Affairs in the Digital Age: Death by a Thousand Cuts*

In Family & Couples, Latest Research by christine

Affairs in the Digital Age: Death by a Thousand Cuts*

Let’s face it:  affairs have always been hurtful to the one who has been cheated on.  Interestingly, relationship expert Esther Perel suggests that they are even more so now.  Why? Because where once the cheated upon partner might have only had “lipstick on the collar”, an unexplained receipt in the pocket, or suspicious credit card charge as evidence of unfaithfulness, in the digital age, there are reams of text messages, emails, and photos that paint a painfully vivid picture of just how deep the betrayal/attraction/affection has gone – what Perel* refers to as “death by a thousand cuts”.

In her extensive research, Perel has uncovered some interesting conclusions, such as:

  • It is not always one’s partner that a cheater is turning away from, but rather, the person they have become – they are not looking for another partner as much as they are looking for another Self
  • Infidelity is about DESIRE (but not just the sexual-type) – affairs can make one feel important, there is appeal in the sense of taboo/secrecy, as well as the sense of ambiguity – we tend to long for things we cannot have
  • Research has determined the most sexual organ is our brain. Our imagination and the buildup of an affair can be far more powerful than the sexual act
  • Affairs can provide a sense of “feeling alive”. Perel asserts that death and mortality live in the shadow of an affair – an affair can feel like an antidote to death (“beating back the deadness”)
  • Whereas divorce used to be the shameful result of infidelity, now choosing to stay in a marriage when you could leave is the new shame (research suggests that partners that have been the one cheated on, often feel unsupported and judged by their friends for choosing to stay and work through the issues that brought them to this place; divorce is so commonplace nowadays, it has lost the stigma)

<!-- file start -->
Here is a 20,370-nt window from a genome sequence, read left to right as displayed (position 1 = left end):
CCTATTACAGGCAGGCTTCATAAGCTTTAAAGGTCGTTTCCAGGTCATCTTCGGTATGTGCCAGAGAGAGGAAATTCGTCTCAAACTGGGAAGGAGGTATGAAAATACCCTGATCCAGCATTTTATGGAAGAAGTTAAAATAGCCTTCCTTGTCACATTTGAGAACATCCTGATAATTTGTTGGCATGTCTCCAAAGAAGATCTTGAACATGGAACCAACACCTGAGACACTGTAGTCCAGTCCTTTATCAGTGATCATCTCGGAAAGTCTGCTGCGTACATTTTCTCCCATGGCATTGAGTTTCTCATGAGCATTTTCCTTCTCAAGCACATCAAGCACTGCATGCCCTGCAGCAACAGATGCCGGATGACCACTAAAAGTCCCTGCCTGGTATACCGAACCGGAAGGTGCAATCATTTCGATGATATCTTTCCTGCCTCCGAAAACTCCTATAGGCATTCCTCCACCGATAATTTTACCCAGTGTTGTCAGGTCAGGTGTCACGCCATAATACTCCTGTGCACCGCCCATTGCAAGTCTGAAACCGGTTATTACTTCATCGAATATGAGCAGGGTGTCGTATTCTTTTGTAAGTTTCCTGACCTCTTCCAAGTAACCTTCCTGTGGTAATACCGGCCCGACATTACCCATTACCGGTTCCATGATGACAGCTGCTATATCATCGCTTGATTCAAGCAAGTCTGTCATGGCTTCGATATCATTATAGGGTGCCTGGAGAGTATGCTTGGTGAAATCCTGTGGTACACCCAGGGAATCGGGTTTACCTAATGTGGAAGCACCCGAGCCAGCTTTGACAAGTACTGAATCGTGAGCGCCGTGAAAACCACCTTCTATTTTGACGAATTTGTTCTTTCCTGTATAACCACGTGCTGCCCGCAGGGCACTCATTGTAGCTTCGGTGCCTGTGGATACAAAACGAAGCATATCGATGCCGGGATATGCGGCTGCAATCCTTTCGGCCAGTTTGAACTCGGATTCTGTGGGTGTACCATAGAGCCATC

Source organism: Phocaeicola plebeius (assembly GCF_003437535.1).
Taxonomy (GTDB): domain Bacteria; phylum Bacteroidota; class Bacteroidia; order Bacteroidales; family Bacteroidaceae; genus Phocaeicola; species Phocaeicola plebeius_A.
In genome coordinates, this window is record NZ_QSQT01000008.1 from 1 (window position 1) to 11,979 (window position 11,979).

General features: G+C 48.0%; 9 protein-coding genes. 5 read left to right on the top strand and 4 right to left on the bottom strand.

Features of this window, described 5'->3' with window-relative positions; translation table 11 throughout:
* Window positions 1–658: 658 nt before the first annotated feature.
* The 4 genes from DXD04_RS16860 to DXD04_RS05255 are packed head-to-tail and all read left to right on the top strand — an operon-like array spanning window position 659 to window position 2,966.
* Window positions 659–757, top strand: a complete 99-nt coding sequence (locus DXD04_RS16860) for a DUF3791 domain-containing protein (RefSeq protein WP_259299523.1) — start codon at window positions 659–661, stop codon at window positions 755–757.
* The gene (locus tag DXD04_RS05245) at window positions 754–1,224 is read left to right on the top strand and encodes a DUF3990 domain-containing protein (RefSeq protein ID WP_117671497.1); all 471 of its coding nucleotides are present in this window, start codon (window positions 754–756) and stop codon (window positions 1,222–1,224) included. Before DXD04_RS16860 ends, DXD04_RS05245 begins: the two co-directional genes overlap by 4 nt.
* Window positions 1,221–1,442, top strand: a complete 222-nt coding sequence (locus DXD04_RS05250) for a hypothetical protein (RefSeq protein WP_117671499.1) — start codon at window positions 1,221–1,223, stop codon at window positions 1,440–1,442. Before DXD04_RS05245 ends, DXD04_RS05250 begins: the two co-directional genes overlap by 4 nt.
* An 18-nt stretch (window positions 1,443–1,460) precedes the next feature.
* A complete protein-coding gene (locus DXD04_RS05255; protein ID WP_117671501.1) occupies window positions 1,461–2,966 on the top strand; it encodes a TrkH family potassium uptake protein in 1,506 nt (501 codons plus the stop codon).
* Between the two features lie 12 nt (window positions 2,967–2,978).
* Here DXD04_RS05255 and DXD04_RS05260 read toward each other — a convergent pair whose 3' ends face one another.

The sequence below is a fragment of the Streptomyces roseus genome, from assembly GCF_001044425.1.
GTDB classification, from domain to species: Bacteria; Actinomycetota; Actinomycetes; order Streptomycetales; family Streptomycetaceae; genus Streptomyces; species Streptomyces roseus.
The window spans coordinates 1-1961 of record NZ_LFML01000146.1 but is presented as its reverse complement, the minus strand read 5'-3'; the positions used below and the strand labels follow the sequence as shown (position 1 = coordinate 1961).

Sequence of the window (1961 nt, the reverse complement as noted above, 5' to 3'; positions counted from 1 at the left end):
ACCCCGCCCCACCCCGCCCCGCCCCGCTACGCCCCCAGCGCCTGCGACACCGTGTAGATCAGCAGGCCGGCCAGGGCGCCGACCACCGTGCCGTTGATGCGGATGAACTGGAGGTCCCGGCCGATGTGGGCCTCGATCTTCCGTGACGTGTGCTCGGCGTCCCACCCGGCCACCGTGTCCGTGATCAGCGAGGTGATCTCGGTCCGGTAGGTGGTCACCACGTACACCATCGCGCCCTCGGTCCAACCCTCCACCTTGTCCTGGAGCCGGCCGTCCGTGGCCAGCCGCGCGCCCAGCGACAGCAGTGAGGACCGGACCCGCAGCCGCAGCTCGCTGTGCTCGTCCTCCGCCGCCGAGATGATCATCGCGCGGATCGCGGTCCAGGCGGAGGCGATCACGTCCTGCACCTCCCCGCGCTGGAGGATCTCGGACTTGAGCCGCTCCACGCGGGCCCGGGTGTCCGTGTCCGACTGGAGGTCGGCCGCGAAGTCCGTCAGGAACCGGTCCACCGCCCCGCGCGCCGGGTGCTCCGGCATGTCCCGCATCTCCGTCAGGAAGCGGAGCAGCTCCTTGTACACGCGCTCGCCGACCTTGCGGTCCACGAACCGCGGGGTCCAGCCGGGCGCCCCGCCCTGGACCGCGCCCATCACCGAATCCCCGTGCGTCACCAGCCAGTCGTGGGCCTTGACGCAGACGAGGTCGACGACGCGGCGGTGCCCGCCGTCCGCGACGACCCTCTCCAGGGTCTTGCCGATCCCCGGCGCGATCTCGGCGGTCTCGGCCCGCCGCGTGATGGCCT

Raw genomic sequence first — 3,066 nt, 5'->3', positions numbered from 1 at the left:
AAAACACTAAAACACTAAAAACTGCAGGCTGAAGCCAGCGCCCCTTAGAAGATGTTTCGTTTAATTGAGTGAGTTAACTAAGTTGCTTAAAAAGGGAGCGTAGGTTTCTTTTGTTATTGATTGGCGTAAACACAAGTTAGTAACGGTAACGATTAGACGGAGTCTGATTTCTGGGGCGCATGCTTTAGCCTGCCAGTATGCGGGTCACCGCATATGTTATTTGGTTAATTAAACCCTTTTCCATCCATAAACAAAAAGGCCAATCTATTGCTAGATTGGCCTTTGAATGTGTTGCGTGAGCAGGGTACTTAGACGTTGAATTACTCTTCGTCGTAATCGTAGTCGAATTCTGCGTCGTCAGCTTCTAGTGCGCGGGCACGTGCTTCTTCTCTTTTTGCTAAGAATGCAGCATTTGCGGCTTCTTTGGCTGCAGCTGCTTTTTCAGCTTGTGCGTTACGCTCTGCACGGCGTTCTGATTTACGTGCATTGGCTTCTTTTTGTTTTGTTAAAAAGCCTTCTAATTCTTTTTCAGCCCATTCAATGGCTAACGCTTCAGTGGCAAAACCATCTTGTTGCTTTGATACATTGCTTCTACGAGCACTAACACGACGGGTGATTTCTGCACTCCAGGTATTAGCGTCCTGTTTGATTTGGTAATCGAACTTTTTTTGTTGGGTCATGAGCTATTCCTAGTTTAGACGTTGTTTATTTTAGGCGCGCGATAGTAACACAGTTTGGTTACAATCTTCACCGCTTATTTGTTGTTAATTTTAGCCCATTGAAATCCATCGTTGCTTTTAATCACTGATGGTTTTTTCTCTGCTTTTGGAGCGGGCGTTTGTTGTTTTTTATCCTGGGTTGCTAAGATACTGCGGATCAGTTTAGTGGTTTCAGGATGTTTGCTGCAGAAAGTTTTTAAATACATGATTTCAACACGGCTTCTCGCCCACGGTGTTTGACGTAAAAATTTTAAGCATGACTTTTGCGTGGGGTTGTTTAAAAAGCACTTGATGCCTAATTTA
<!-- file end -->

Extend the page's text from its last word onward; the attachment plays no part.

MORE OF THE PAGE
• Historically, marriage was an economic enterprise and infidelity threatened financial security. Now that marriage is a romantic arrangement, infidelity threatens emotional security
  • We tend to put more pressure on the roles of partnership for marriage in today’s world. We believe our partners can be everything to us – our best friend, our lover, the perfect parent, et cetera.  We tend to idealize our partner and believe that we can fill all of another’s needs (one fanciful goal). Infidelity bursts that supercilious bubble.  What ensues is a crisis of identity (who I am?), and a violation of trust (how can I ever trust my partner? Can I trust anyone??)

So, where does this leave couples contending with the traumatic aftermath of infidelity?

Bleak outcomes for couples are not necessarily the norm post-affair.  Infidelity can in fact be a generative experience for the cheated upon.  Couples willing to do the work have reported that the sense of loss they felt in their marriage has been rekindled/ignited, there is a new desire for the authenticity, and open and honest communication is part of a new way of being.  Akin to the phenomena of post-traumatic growth (the ability to find meaning-making and personal growth from adversity), many couples have worked through the hurt of an affair to come out the other side with the gifts of self-discovery, wisdom, grace, as well as enhanced dual perspective and increased compassion.

If you are struggling in your marriage with the pain of infidelity, therapy can help.


Perel, E.  (2018).  Rethinking infidelity…a talk for anyone who have ever loved.  TedTalk.  Retrieved from